Venice
September 1619

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Institute of Historical Research

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Allen B. Hinds (editor)

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1910

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1-20

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'Venice: September 1619', Calendar of State Papers Relating to English Affairs in the Archives of Venice, Volume 16: 1619-1621 (1910), pp. 1-20. URL: http://www.british-history.ac.uk/report.aspx?compid=88739 Date accessed: 02 August 2014.


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September 1619

1619.
Sept. 1.
Senato,
Secreta.
Dispacci,
Costantinopoli.
Venetian
Archives.
1. ALMORO NANI, Venetian Ambassador at Constantinople, to the DOGE and SENATE.
Letters from Naples of the 5th ult. state that the ship Mula was still at the salt pits on the 22nd July. The English ship left with the Turkish fleet, whose captain, they say, showed them every favour, which has not happened with the other nations. I believe the captain was influenced by the hope of reward on his return to Constantinople.
The Vigne of Pera, the 1st September, 1619.
[Italian; the part in italics deciphered.]
Sept. 2.
Senato,
Secreta.
Dispacci,
Savoia,
Venetian
Archives.
2. ZUANE PESARO, Venetian Ambassador in Savoy, to the DOGE and SENATE.
I have had audience of the duke, at which he gave me news from Germany. Among other things he read a letter written in French from Frankfort on the 2nd, 7th, 9th and 10th August which, he said, came from the ambassador of one of the temporal electors. It stated that the Catholic and English ambassadors were lodged at a short distance from Frankfort. Ferdinand and the Bohemians placed little reliance upon the English envoy. The magistrate of Frankfort would not allow the Spanish ambassador to enter the city, and other matters.
Turin, the 2nd September, 1619.
[Italian.]
Sept. 2.
Senato,
Secreta.
Dispacci,
Savoia.
Venetian
Archives.
3. ZUANE PESARO, Venetian Ambassador in Savoy, to the DOGE and SENATE.
The person has returned whom the resident of England sent in the duke's name to the Palatine, to communicate to the princes of Germany the request for the pass by the Governor of Milan and the grant thereof. The Palatine answers saying he is sure of the good will of his Highness, which means that he cannot allow a pass through. The same resident came to see me, telling me this and also news received from the English ambassador. That ambassador expresses himself as dissatisfied with King Ferdinand because when he proposed to bring back the Bohemians to submission by moderate agreements, they answered in conjunction with the Catholic ambassador that they thanked him for his good will, but the time for negotiation has passed. They had to subdue the rebels with the sword; the king was already master of the country by an easy victory and this time the house of Austria would free itself for ever from such pretensions. The Englishman wished to discuss this reply with the Catholic ambassador who confirmed every particular. The Englishman thereupon waxed wroth saying they had not met the advances of his king in a proper manner. He hoped for the discomfiture of one of their ministers in Italy, referring to Ossuna. The Spaniard said that his Catholic Majesty had no more faithful or devoted minister than the Viceroy of Naples.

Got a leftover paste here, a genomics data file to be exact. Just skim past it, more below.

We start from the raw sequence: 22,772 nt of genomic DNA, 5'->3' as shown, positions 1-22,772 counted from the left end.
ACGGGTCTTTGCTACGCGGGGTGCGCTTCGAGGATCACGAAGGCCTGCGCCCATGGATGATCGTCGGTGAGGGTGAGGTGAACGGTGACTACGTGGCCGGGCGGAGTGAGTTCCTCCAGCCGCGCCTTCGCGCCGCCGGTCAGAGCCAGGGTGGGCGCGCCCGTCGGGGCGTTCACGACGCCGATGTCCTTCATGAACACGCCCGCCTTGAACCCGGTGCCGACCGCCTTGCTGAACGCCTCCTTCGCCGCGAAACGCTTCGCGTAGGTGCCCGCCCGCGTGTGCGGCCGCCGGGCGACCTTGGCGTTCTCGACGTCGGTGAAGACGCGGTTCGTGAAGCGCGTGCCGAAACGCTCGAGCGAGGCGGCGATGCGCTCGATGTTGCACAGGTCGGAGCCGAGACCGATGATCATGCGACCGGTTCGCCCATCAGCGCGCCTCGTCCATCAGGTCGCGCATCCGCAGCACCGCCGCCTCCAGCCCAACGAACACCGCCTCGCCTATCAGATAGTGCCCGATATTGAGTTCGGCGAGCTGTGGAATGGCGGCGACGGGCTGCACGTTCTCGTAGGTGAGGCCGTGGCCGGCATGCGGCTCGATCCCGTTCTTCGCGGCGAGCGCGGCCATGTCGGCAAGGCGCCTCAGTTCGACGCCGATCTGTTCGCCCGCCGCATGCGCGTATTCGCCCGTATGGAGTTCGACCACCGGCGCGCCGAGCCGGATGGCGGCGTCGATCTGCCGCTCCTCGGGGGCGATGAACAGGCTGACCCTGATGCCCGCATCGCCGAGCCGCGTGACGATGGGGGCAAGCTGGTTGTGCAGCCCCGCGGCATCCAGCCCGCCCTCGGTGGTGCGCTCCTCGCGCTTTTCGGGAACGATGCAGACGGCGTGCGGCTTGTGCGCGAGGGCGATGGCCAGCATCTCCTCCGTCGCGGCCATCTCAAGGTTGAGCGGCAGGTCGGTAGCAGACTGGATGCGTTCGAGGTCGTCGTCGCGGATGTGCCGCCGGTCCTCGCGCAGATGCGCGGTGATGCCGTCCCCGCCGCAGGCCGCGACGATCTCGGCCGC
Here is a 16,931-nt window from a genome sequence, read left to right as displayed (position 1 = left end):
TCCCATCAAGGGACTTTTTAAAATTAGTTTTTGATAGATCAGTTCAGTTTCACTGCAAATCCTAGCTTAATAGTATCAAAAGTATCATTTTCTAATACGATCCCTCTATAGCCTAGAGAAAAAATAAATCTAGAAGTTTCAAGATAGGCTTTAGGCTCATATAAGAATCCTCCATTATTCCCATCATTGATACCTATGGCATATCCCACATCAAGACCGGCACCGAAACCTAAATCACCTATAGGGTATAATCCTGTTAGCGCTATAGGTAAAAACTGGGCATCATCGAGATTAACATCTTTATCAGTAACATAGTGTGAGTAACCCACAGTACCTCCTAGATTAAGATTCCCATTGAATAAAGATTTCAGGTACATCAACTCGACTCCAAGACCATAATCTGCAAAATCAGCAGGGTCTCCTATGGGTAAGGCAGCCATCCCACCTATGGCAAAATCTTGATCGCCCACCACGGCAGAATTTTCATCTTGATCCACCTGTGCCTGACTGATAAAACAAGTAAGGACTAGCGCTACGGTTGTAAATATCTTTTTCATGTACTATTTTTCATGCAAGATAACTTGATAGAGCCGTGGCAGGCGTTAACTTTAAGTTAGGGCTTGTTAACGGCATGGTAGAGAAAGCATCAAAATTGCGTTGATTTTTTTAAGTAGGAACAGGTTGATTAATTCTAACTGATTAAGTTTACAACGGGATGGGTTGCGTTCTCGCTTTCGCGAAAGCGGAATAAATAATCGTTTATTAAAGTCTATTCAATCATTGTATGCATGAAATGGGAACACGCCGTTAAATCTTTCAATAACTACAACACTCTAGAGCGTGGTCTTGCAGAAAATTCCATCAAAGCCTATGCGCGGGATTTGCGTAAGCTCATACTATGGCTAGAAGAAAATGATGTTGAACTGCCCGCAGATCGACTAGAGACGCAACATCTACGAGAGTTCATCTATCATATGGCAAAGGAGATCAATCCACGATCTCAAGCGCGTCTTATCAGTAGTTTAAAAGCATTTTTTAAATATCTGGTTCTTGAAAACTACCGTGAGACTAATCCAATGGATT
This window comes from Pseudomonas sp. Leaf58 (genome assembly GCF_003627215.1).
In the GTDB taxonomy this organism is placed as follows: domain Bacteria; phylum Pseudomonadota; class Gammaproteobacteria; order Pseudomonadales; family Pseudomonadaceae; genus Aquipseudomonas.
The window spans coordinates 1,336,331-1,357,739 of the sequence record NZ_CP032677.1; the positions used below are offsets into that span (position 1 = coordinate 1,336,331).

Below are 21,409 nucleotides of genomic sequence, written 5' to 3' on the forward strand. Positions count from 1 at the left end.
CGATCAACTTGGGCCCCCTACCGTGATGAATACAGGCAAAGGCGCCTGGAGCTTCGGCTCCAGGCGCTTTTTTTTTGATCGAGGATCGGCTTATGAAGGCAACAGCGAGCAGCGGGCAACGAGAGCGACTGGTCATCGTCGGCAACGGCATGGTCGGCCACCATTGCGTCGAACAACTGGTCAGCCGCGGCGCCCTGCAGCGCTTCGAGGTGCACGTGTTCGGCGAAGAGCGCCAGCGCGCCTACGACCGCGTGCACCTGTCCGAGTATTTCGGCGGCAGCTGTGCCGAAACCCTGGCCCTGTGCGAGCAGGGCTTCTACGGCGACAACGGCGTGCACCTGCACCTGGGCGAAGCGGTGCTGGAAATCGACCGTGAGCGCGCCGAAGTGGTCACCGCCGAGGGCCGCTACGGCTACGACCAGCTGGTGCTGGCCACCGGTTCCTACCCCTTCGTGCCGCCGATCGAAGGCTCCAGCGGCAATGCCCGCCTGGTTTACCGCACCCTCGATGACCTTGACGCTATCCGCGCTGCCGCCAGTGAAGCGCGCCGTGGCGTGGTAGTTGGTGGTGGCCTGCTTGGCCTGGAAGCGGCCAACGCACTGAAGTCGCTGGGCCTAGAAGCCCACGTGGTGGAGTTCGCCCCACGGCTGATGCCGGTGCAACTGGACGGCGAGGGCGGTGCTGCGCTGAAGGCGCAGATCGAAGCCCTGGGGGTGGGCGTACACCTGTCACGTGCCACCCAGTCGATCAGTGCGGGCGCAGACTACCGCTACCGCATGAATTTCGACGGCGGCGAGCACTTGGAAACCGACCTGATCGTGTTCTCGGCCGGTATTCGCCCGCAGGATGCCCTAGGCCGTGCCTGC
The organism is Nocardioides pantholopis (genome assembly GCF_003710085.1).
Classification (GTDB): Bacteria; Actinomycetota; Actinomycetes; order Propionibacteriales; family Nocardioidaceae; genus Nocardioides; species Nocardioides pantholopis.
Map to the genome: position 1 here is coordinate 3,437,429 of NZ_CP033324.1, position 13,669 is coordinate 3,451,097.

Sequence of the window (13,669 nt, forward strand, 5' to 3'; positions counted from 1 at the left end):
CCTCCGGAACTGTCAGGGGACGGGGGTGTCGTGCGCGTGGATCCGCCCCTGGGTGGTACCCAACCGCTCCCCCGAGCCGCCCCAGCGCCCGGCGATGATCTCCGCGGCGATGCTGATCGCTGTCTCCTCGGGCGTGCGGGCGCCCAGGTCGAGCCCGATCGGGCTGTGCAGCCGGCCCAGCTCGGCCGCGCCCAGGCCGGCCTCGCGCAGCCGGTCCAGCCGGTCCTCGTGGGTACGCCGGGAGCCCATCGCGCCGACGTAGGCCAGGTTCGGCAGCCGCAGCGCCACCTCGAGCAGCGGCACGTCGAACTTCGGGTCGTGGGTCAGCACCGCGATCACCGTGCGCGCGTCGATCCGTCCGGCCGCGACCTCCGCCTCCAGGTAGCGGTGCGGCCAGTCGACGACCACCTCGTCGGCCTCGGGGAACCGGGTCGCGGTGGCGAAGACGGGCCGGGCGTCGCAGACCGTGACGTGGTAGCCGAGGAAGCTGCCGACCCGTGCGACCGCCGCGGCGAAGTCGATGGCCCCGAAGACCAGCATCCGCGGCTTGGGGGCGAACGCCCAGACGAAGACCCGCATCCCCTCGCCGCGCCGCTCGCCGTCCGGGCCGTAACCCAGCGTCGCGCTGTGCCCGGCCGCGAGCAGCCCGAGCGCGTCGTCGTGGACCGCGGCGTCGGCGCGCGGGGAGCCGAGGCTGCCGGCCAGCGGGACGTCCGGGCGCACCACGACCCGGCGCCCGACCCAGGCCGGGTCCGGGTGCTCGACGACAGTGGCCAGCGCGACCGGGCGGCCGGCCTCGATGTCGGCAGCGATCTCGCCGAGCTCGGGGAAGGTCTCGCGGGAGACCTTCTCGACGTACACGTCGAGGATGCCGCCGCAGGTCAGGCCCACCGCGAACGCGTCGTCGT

The Bohemians for their part had told the ambassador that the King of Great Britain would do better for the common service by helping their interests than by negotiating for a damaging settlement. They were determined to die for their liberties and for freedom of conscience. The ambassador said that the king would declare himself in their favour and pay them money, which he had ready, his Majesty being resolved to succour the Bohemians. The resident told me that the Bohemians could not hold out any longer. On the 20th ult. the electors were to meet to choose finally the emperor. Saxony had promised his vote to Ferdinand. This Englishman seemed disgusted at the course of events, but all well informed persons at this court openly agree that the English have helped Ferdinand more than the Spaniards and this resident himself confessed to me that the Archduke Albert had begged the King of England for the vote of the Palatine for his own elevation.